An Enchanting Annie Laurie in a Black Velvet Dress (Chicago Tribune 1926)


An Enchanting Annie Laurie in a Black Velvet Dress (Chicago Tribune 1926)

Chicago Tribune – July, Sunday 18, 1926 – Page 57

Too Much for the Dog

Many and lively were the goings-on of a recent afternoon on the “Annie Laurie” set at Metro-Goldwyn-Mayer’s. Lillian Gish and Norman Kerry were enacting a scene in the huge hall of the castle of Glencoe wherein Lillian as Annie Laurie comes to warn Norman Kerry as Ferguson that he must sign the treaty of the clans or Scotland will be lost. It was a serious moment, Ferguson in love with Annie, but nettled with her, and she trying to talk above the din of the bagpipes. A large Scottish stag hound raised in America was lying at Kerry’s side, and the pipers proved much too much for him. The stag hound lifted his muzzle and told high heaven what he thought of the pipers. Lillian giggled, Kerry grinned, and the hound finally had to be led out and calmed.

Scotch jokes seemed to be in the order of the day. Holbrook Blinn, a Scotchman himself, who is playing the laird of Glencoe, was recounting several. One that raised a general laugh was that of the two Scotchmen, one of whom complained of a large sliver in his tongue. “Mon,” said Angus, “how come ye to get a sliver in the tongue?” “Weel,” said Sandy, “Ah was joost aboot to take a drink when Ah dropped the bottle.” “Wood alcohol,” remarked a bystander.

Lillian Gish was an enchanting picture as Annie Laurie in a black velvet dress with tiny fitted bodice and huge hoop skirts and white lace collar. A cape, long, with tiny shoulder capes bound in mink was accompanied by a bonnet of brown, shaped much like a sunbonnet, with loose hanging cloth to protect the curls of the wearer against the inclement weather of the highlands. Many long blonde curls were bunched on each side of her face, which increased the fragile ethereal look of her in the old fashioned garments.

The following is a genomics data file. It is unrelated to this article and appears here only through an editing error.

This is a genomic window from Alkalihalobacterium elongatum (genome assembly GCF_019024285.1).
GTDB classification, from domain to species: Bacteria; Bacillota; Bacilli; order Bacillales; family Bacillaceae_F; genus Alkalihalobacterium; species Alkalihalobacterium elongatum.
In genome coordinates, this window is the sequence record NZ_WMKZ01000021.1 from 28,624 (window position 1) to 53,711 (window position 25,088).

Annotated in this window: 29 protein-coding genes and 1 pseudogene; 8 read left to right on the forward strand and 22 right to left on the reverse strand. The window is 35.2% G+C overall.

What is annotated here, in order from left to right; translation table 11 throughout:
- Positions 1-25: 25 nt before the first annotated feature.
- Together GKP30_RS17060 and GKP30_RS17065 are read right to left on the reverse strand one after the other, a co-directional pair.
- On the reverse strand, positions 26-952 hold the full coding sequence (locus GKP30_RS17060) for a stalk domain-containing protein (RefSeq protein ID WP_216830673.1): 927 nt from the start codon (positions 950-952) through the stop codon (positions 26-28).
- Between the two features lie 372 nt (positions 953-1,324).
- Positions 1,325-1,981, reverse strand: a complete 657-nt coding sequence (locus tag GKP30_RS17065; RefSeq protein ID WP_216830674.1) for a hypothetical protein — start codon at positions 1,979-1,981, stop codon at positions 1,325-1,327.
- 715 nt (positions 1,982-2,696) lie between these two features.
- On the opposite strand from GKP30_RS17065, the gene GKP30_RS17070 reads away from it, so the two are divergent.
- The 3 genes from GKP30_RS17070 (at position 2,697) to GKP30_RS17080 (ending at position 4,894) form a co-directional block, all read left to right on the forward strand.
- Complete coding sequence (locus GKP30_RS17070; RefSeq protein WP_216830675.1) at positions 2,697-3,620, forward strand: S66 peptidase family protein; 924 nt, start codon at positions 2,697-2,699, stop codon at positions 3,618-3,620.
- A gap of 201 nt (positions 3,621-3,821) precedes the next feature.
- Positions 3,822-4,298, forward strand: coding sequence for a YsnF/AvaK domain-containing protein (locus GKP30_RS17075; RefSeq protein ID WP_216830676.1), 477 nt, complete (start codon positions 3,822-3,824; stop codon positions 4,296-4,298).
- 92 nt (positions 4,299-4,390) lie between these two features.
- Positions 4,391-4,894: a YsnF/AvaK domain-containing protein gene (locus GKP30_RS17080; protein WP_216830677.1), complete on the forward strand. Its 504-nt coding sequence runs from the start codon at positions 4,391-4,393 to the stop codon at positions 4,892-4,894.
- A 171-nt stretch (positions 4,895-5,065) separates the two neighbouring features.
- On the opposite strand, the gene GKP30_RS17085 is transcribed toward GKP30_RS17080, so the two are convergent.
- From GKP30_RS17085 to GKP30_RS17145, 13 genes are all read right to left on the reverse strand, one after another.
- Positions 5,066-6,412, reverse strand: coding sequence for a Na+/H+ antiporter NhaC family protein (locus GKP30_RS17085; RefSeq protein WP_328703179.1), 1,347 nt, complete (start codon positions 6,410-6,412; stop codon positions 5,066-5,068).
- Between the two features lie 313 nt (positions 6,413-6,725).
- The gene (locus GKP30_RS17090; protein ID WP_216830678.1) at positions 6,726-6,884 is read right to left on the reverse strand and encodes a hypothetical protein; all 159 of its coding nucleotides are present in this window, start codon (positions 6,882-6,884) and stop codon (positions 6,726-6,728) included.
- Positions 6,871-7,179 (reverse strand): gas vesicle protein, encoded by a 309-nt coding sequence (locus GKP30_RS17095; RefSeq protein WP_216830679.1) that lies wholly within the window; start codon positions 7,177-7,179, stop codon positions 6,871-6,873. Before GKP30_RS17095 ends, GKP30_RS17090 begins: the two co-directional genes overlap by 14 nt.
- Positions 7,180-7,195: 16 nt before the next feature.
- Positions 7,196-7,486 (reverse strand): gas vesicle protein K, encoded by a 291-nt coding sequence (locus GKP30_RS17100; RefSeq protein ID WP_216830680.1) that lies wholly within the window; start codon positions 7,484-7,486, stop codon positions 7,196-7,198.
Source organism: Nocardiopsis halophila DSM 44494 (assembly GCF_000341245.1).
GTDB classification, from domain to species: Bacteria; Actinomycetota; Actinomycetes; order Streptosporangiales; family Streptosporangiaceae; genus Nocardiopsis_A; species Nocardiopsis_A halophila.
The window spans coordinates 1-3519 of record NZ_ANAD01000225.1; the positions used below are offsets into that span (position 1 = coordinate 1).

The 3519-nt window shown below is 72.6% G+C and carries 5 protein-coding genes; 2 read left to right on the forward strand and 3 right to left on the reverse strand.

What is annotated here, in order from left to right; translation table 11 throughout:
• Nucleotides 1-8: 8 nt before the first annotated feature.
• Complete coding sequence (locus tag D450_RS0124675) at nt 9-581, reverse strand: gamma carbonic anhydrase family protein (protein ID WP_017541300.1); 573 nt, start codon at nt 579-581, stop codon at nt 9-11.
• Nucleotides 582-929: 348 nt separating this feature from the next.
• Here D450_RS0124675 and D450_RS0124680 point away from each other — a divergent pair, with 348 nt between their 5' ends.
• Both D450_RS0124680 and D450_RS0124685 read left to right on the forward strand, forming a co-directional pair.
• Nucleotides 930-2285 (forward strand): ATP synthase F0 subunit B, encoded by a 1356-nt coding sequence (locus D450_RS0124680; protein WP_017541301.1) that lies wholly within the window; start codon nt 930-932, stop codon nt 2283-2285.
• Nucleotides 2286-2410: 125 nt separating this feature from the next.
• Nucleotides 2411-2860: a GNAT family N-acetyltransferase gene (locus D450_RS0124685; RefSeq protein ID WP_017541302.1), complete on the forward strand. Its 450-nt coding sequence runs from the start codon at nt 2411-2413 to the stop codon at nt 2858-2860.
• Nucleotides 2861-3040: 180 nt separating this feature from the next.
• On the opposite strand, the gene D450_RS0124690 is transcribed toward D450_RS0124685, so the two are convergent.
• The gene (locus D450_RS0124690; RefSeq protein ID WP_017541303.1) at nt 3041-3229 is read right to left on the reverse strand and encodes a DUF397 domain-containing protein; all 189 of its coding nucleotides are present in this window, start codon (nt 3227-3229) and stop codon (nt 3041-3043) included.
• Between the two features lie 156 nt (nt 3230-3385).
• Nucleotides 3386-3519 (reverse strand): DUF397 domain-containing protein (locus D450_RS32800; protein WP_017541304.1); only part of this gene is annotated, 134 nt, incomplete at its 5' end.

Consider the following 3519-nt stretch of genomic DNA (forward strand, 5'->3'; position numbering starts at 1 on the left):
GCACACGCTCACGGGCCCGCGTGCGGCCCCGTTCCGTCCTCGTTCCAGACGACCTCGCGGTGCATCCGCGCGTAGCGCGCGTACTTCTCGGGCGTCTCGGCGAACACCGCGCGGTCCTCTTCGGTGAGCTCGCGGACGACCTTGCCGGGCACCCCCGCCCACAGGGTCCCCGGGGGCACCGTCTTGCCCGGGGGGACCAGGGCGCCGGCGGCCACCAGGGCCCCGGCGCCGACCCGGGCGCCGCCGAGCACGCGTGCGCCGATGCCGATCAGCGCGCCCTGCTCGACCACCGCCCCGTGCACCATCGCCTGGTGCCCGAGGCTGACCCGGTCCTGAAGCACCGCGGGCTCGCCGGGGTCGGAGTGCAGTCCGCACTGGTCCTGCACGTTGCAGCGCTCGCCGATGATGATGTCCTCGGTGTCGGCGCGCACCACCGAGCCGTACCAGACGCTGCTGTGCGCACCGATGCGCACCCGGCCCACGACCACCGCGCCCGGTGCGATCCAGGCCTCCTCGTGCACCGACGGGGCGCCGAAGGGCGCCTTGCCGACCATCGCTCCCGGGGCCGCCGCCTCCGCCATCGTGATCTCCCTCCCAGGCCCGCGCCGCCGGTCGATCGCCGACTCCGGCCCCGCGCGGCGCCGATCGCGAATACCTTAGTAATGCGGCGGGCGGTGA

Norman Kerry, wearing bobbed hair and with his six feet something clad in the swaying plaited kilt, was no less striking. He proudly displayed some antique Scottish cutlery he was wearing in the form of a long horn knife case trimmed with silver, jeweled and engraved. The case carried the short sword which served as a weapon and also a knife, and the fork and spoon, each with a large jewel in the end of the handle, that made a perfect camper’s kit for a highlander of wealth in those days. In castle or on the heath each man had his own cutlery, which helped make up for lack of tooth brushes in those times.

Up From the Keys

Patricia Avery, the stenographer who pounded her keys unnoticed in two offices of the studio for several years and who was selected to go higher and become a film actress recently, is playing Lillian Gish’s sister, Enid. She, too, had her hair dressed in the short curls worn at that time, but when she went to the wardrobe to have another dress selected for her she pulled her curls back straight from her face and said laughingly, “There, pull my hair back tight. I’m going to give Lillian all the breaks.”

A few minutes later Norman Kerry came up to admire the large and extremely thick wedding ring she was wearing as the wife of James Striker, in the picture. “My gosh, you are married with that ring aren’t you?” asked Kerry. “O, that’s not a wedding ring,” she came back, “that’s the band off a peanut butter jar.”

Something New.

Incidentally, Hollywood dope says Anita Loos had Lillian Gish in mind when she wrote “Gentlemen Prefer Blondes,” getting an unholy kick out of the thought of Lillian speaking the lines of the heroine. Peg Talmadge, mother of Constance and Norma, is also supposed to be represented as the Dorothy in the book. Miss Loos once took a sea trip with Peg – who is a most interesting character, and used a lot of the lines Peg spoke in the real life.

At a recent party of girls in Hollywood which included some women writers and picture actresses the conversation began to drift towards slightly naughty stories. Lillian Gish is said to have been present and when the party had begun to get interesting Lillian said, “O, let’s talk about birds; I just adore wild life!”

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